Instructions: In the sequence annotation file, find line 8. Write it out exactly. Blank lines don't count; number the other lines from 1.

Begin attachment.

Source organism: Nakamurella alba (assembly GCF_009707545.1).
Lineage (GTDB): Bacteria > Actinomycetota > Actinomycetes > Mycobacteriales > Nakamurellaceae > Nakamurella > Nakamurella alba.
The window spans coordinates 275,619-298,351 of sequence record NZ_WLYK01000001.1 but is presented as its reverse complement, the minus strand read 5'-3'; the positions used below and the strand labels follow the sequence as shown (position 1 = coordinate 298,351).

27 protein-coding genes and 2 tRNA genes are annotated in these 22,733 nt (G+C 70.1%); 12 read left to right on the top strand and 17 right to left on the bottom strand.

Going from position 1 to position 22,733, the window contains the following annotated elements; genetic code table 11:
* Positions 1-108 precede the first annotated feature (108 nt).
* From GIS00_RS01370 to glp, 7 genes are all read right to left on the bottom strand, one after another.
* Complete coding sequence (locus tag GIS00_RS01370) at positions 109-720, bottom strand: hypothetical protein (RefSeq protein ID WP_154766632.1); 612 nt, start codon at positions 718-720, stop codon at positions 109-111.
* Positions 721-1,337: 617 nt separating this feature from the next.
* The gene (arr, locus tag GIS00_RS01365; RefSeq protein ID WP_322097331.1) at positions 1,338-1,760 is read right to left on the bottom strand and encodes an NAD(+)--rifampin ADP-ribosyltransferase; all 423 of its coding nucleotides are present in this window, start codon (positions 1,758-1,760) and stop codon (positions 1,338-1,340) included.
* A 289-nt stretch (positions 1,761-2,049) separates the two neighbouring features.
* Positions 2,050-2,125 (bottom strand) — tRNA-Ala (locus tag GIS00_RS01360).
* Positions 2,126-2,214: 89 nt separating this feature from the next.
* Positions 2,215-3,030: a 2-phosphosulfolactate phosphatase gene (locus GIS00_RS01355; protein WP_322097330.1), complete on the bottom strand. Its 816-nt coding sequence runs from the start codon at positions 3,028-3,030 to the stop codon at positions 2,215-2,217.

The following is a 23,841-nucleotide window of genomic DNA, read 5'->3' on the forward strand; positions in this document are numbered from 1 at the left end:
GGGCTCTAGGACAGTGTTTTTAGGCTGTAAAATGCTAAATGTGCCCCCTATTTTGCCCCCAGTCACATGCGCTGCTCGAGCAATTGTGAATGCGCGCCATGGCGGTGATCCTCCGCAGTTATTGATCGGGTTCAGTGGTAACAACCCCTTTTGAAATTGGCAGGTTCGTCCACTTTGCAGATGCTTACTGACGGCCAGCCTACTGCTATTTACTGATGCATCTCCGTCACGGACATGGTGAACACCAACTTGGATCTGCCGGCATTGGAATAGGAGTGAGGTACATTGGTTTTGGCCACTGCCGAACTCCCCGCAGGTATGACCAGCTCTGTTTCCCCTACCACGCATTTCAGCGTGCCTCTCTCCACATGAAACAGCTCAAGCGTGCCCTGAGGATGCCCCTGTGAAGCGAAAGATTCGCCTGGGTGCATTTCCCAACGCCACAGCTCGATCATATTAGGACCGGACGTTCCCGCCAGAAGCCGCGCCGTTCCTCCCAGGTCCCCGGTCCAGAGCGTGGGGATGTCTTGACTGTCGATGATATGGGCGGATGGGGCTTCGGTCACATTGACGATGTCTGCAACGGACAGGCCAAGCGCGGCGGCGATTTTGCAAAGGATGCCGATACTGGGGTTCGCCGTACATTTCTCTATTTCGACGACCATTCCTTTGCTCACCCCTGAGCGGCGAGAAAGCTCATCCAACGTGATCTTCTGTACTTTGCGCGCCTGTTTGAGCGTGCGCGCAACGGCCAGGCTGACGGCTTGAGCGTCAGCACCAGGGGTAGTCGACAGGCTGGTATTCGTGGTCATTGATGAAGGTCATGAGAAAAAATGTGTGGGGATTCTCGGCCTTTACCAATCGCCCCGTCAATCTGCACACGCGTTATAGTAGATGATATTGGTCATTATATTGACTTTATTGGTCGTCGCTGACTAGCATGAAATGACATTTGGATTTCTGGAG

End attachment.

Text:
* Complete coding sequence (locus tag GIS00_RS01370) at positions 109-720, bottom strand: hypothetical protein (RefSeq protein ID WP_154766632.1); 612 nt, start codon at positions 718-720, stop codon at positions 109-111.